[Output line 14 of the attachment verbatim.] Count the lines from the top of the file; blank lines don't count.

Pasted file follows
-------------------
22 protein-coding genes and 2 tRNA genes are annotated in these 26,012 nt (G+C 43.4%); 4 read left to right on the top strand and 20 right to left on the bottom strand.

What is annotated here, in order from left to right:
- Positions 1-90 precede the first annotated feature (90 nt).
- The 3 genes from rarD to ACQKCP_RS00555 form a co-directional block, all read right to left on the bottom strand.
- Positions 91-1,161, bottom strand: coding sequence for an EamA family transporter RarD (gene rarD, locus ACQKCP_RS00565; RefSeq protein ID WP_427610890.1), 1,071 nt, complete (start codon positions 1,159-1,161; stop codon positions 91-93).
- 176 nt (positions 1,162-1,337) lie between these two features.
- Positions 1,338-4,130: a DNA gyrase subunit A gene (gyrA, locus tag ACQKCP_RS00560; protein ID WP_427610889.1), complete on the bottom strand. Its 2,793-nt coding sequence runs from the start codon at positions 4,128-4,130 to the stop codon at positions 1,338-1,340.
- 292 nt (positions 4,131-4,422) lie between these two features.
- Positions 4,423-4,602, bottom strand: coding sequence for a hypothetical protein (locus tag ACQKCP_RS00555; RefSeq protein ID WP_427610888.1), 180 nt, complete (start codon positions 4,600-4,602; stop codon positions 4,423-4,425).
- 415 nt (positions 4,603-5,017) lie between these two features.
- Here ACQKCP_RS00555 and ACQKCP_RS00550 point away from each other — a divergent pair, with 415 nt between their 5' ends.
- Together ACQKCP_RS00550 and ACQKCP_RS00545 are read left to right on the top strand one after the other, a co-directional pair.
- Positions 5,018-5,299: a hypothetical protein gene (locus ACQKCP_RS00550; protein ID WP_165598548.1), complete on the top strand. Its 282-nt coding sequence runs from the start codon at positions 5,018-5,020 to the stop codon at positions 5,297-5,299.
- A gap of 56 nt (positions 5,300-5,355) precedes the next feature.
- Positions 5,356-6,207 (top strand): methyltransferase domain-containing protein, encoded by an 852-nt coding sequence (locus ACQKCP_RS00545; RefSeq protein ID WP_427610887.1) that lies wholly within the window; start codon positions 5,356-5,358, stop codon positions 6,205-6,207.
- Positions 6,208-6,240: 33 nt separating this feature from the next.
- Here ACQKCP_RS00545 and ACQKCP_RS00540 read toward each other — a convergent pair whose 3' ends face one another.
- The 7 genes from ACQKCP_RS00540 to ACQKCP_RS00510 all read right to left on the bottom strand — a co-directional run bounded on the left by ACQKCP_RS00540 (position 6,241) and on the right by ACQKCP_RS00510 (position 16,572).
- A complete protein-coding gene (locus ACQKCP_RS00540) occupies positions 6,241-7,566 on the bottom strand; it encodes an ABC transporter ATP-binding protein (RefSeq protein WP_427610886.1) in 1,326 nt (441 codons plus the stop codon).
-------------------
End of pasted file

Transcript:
- A gap of 56 nt (positions 5,300-5,355) precedes the next feature.